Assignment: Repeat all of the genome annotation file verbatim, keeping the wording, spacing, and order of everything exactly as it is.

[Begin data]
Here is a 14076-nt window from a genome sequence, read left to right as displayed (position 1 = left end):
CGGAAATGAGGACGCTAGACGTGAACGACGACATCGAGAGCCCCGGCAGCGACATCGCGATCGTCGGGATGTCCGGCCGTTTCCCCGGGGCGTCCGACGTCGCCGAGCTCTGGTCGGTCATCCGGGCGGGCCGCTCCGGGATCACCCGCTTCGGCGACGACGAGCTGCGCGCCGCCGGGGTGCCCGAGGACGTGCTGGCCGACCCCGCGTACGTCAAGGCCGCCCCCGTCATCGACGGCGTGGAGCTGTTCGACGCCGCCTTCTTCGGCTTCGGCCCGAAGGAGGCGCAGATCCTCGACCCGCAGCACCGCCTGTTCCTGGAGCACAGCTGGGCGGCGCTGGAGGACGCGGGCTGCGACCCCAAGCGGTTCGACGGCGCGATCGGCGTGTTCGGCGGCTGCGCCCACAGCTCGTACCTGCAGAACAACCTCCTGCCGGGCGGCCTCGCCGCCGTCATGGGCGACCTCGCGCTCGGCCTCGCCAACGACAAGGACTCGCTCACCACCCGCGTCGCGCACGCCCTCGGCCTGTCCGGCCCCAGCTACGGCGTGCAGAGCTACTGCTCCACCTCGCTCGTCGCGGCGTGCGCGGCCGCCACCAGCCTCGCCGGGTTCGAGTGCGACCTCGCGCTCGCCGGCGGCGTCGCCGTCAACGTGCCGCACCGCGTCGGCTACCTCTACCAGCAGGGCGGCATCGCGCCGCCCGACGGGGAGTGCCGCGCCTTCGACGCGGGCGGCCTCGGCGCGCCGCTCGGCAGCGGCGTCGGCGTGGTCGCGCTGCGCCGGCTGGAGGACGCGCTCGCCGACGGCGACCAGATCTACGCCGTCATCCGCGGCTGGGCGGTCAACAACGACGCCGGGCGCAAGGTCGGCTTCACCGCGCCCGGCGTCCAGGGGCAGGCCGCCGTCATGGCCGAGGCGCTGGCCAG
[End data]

Here is a 14076-nt window from a genome sequence, read left to right as displayed (position 1 = left end):
CGGAAATGAGGACGCTAGACGTGAACGACGACATCGAGAGCCCCGGCAGCGACATCGCGATCGTCGGGATGTCCGGCCGTTTCCCCGGGGCGTCCGACGTCGCCGAGCTCTGGTCGGTCATCCGGGCGGGCCGCTCCGGGATCACCCGCTTCGGCGACGACGAGCTGCGCGCCGCCGGGGTGCCCGAGGACGTGCTGGCCGACCCCGCGTACGTCAAGGCCGCCCCCGTCATCGACGGCGTGGAGCTGTTCGACGCCGCCTTCTTCGGCTTCGGCCCGAAGGAGGCGCAGATCCTCGACCCGCAGCACCGCCTGTTCCTGGAGCACAGCTGGGCGGCGCTGGAGGACGCGGGCTGCGACCCCAAGCGGTTCGACGGCGCGATCGGCGTGTTCGGCGGCTGCGCCCACAGCTCGTACCTGCAGAACAACCTCCTGCCGGGCGGCCTCGCCGCCGTCATGGGCGACCTCGCGCTCGGCCTCGCCAACGACAAGGACTCGCTCACCACCCGCGTCGCGCACGCCCTCGGCCTGTCCGGCCCCAGCTACGGCGTGCAGAGCTACTGCTCCACCTCGCTCGTCGCGGCGTGCGCGGCCGCCACCAGCCTCGCCGGGTTCGAGTGCGACCTCGCGCTCGCCGGCGGCGTCGCCGTCAACGTGCCGCACCGCGTCGGCTACCTCTACCAGCAGGGCGGCATCGCGCCGCCCGACGGGGAGTGCCGCGCCTTCGACGCGGGCGGCCTCGGCGCGCCGCTCGGCAGCGGCGTCGGCGTGGTCGCGCTGCGCCGGCTGGAGGACGCGCTCGCCGACGGCGACCAGATCTACGCCGTCATCCGCGGCTGGGCGGTCAACAACGACGCCGGGCGCAAGGTCGGCTTCACCGCGCCCGGCGTCCAGGGGCAGGCCGCCGTCATGGCCGAGGCGCTGGCCAG